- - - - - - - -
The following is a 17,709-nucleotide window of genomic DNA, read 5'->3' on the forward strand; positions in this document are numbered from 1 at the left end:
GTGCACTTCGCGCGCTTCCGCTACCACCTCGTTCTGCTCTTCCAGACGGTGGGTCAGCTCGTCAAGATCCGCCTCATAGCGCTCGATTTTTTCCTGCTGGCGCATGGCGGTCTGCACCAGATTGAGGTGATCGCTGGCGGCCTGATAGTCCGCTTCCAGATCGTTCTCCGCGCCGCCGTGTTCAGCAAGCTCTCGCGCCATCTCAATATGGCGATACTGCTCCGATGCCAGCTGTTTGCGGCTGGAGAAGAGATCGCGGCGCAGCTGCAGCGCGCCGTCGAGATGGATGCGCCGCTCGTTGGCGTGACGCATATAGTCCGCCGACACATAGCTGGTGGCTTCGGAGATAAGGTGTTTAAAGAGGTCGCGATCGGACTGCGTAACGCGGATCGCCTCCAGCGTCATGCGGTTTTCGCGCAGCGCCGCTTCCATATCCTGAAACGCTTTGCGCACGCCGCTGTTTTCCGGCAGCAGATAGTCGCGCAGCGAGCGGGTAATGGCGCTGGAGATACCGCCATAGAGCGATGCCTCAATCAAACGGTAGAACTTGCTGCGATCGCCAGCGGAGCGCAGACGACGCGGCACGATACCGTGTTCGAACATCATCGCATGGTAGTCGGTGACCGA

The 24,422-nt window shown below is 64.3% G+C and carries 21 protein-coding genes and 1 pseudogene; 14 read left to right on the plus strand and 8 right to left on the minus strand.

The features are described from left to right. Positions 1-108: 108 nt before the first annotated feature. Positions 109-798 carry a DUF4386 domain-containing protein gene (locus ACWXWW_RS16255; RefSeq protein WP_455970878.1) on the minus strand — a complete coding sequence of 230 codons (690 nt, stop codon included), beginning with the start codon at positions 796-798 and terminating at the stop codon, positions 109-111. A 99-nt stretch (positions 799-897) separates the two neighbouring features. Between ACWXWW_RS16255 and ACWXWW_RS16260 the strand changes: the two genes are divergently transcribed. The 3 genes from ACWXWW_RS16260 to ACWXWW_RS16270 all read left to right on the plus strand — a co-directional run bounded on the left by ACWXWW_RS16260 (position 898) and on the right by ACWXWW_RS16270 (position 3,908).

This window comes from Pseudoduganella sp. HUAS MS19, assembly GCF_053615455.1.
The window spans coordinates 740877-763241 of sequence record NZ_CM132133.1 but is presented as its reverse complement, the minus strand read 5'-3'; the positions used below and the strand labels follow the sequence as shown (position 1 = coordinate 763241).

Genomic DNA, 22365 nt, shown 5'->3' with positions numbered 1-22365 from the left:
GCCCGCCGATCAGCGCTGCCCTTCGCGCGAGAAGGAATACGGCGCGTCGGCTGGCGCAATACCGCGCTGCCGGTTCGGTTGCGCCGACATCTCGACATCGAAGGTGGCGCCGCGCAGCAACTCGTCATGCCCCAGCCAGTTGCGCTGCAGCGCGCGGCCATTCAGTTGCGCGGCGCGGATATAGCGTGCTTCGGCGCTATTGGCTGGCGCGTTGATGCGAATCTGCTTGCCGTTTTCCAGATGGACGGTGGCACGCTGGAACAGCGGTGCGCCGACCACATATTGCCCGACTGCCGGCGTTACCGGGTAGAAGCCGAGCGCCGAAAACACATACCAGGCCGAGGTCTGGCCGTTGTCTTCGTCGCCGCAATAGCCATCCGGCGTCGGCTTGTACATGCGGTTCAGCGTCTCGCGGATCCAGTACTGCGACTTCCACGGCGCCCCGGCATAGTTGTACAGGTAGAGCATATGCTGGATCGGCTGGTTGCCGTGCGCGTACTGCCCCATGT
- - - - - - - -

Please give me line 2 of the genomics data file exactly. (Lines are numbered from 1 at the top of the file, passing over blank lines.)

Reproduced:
GTGCACTTCGCGCGCTTCCGCTACCACCTCGTTCTGCTCTTCCAGACGGTGGGTCAGCTCGTCAAGATCCGCCTCATAGCGCTCGATTTTTTCCTGCTGGCGCATGGCGGTCTGCACCAGATTGAGGTGATCGCTGGCGGCCTGATAGTCCGCTTCCAGATCGTTCTCCGCGCCGCCGTGTTCAGCAAGCTCTCGCGCCATCTCAATATGGCGATACTGCTCCGATGCCAGCTGTTTGCGGCTGGAGAAGAGATCGCGGCGCAGCTGCAGCGCGCCGTCGAGATGGATGCGCCGCTCGTTGGCGTGACGCATATAGTCCGCCGACACATAGCTGGTGGCTTCGGAGATAAGGTGTTTAAAGAGGTCGCGATCGGACTGCGTAACGCGGATCGCCTCCAGCGTCATGCGGTTTTCGCGCAGCGCCGCTTCCATATCCTGAAACGCTTTGCGCACGCCGCTGTTTTCCGGCAGCAGATAGTCGCGCAGCGAGCGGGTAATGGCGCTGGAGATACCGCCATAGAGCGATGCCTCAATCAAACGGTAGAACTTGCTGCGATCGCCAGCGGAGCGCAGACGACGCGGCACGATACCGTGTTCGAACATCATCGCATGGTAGTCGGTGACCGA